Austin Thomas, Round Placed Square (2010), collage with pen and pencil, 42″ x 42″; courtesy the artist
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On the occasion of Remix: Selections from the International Collage Center, an exhibition at the Katonah Museum of Art (on view until October 13), herewith is a variety of links that lead to articles on artists who do the tradition proud, among them John Ashbery, Romare Bearden, Jess, Josh Dorman, Bruce Helander, Lance Letscher, Conrad Marca-Relli and Austin Thomas.
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Anyone who talks about collage without mentioning Dadaism or women is oblivious to the history of the medium. And then there’s Joseph Cornell, the outsider sophisticate and mama’s boy from Flushing, who is a genre unto himself.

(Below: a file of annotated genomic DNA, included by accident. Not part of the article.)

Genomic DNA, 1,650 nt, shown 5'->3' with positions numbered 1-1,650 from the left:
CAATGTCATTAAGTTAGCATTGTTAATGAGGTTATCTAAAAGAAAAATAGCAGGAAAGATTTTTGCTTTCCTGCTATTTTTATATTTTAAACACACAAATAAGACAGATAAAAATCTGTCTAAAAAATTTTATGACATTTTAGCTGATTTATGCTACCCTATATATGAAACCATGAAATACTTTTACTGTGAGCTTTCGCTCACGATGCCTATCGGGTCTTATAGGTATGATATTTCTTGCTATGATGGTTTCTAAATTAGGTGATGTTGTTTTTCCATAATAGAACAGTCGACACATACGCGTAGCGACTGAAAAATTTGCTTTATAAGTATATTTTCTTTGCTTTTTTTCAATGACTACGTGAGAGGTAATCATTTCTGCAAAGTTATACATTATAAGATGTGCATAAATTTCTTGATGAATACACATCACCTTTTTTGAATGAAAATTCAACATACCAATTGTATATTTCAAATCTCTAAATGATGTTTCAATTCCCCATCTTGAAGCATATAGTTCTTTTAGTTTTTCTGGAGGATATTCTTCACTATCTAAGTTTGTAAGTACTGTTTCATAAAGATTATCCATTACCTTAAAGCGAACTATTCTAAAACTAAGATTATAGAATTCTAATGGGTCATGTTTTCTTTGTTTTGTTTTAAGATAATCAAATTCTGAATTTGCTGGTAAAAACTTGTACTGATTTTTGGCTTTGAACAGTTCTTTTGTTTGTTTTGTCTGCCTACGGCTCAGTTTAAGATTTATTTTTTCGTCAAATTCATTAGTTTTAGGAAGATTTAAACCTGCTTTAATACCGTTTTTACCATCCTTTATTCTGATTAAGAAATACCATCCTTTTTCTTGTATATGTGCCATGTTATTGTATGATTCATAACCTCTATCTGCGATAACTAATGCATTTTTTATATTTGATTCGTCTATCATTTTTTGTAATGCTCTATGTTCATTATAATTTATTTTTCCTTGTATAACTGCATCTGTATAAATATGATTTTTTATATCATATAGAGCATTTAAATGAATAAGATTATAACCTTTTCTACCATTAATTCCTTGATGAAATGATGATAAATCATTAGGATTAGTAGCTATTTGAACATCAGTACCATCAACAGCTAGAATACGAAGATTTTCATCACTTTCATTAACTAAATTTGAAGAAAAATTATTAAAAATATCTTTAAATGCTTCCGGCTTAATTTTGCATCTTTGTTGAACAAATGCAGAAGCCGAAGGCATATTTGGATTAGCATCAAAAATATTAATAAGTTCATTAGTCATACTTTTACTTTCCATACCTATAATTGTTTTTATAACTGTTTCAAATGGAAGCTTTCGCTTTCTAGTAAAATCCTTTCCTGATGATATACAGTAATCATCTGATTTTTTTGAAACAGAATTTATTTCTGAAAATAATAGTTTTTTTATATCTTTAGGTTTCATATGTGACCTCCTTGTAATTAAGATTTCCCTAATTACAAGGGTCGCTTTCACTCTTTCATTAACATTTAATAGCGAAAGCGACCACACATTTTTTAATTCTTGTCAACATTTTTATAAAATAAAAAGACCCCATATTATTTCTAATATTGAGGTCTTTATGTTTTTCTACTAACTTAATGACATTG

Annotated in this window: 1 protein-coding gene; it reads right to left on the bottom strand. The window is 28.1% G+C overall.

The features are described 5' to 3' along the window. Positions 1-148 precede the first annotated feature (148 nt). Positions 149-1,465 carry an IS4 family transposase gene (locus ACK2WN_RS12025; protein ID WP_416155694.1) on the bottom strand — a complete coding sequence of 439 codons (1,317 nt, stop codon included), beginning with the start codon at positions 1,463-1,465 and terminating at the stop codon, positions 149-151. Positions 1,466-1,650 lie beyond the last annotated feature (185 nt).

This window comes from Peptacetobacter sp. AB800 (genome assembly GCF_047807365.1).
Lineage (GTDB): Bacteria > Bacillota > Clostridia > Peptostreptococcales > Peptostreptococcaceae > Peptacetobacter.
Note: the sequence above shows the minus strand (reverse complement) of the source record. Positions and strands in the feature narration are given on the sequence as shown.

Joseph Cornell, Madame Mallarme’s Fan (1954), collage on board, 11-1/2″ x 8-3/4″; courtesy The International Collage Center
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Art critic, professor of philosophy and inveterate bloviator Donald Kuspit wrote that “collage . . . involves condensations and displacements, and also seems like a mistake of consciousness, which is why one tends to forget it, confirming its transience–unless one forces oneself to remember it–when one awakens from its spell.” Cornell puts such specious theorizing firmly to rest, as do any number of artists whose collages continue to cast a spell long after our first acquaintance with them.
© 2013 Mario Naves